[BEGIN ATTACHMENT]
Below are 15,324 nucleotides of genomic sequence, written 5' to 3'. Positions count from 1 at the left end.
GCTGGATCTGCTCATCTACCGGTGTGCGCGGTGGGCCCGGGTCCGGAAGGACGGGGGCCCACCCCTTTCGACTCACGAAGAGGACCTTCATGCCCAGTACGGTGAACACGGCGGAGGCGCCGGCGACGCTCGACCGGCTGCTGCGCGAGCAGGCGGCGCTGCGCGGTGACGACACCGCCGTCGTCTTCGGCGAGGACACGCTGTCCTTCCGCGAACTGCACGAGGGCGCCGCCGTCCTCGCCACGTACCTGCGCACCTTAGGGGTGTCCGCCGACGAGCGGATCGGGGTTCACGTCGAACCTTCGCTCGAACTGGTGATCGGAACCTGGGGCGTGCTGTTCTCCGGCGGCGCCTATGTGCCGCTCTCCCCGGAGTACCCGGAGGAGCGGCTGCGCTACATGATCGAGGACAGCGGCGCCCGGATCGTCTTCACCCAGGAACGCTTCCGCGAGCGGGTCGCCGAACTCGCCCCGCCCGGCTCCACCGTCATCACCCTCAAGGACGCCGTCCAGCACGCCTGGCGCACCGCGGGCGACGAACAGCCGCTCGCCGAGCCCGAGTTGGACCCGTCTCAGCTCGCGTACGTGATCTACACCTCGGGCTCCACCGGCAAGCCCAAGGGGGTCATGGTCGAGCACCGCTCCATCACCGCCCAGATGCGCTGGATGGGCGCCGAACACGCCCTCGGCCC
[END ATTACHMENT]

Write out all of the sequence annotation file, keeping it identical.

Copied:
Below are 15,324 nucleotides of genomic sequence, written 5' to 3'. Positions count from 1 at the left end.
GCTGGATCTGCTCATCTACCGGTGTGCGCGGTGGGCCCGGGTCCGGAAGGACGGGGGCCCACCCCTTTCGACTCACGAAGAGGACCTTCATGCCCAGTACGGTGAACACGGCGGAGGCGCCGGCGACGCTCGACCGGCTGCTGCGCGAGCAGGCGGCGCTGCGCGGTGACGACACCGCCGTCGTCTTCGGCGAGGACACGCTGTCCTTCCGCGAACTGCACGAGGGCGCCGCCGTCCTCGCCACGTACCTGCGCACCTTAGGGGTGTCCGCCGACGAGCGGATCGGGGTTCACGTCGAACCTTCGCTCGAACTGGTGATCGGAACCTGGGGCGTGCTGTTCTCCGGCGGCGCCTATGTGCCGCTCTCCCCGGAGTACCCGGAGGAGCGGCTGCGCTACATGATCGAGGACAGCGGCGCCCGGATCGTCTTCACCCAGGAACGCTTCCGCGAGCGGGTCGCCGAACTCGCCCCGCCCGGCTCCACCGTCATCACCCTCAAGGACGCCGTCCAGCACGCCTGGCGCACCGCGGGCGACGAACAGCCGCTCGCCGAGCCCGAGTTGGACCCGTCTCAGCTCGCGTACGTGATCTACACCTCGGGCTCCACCGGCAAGCCCAAGGGGGTCATGGTCGAGCACCGCTCCATCACCGCCCAGATGCGCTGGATGGGCGCCGAACACGCCCTCGGCCC